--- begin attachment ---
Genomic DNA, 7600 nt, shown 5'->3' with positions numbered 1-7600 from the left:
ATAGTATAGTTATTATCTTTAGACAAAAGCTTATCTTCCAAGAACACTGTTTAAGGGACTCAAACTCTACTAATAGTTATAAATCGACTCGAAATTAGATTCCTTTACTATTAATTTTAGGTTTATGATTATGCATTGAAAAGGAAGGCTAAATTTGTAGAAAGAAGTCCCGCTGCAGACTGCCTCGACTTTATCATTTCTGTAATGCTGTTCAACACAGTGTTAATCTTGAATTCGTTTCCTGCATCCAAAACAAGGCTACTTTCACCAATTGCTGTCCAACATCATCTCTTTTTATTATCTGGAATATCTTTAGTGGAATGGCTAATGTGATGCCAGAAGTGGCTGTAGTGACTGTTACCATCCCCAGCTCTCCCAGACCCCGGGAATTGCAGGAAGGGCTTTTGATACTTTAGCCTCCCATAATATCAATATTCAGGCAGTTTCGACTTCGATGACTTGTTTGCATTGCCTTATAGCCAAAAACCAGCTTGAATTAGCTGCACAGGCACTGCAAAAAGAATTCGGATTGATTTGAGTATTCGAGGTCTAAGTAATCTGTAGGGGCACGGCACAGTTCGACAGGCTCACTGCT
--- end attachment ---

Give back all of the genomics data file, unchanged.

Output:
Genomic DNA, 7600 nt, shown 5'->3' with positions numbered 1-7600 from the left:
ATAGTATAGTTATTATCTTTAGACAAAAGCTTATCTTCCAAGAACACTGTTTAAGGGACTCAAACTCTACTAATAGTTATAAATCGACTCGAAATTAGATTCCTTTACTATTAATTTTAGGTTTATGATTATGCATTGAAAAGGAAGGCTAAATTTGTAGAAAGAAGTCCCGCTGCAGACTGCCTCGACTTTATCATTTCTGTAATGCTGTTCAACACAGTGTTAATCTTGAATTCGTTTCCTGCATCCAAAACAAGGCTACTTTCACCAATTGCTGTCCAACATCATCTCTTTTTATTATCTGGAATATCTTTAGTGGAATGGCTAATGTGATGCCAGAAGTGGCTGTAGTGACTGTTACCATCCCCAGCTCTCCCAGACCCCGGGAATTGCAGGAAGGGCTTTTGATACTTTAGCCTCCCATAATATCAATATTCAGGCAGTTTCGACTTCGATGACTTGTTTGCATTGCCTTATAGCCAAAAACCAGCTTGAATTAGCTGCACAGGCACTGCAAAAAGAATTCGGATTGATTTGAGTATTCGAGGTCTAAGTAATCTGTAGGGGCACGGCACAGTTCGACAGGCTCACTGCT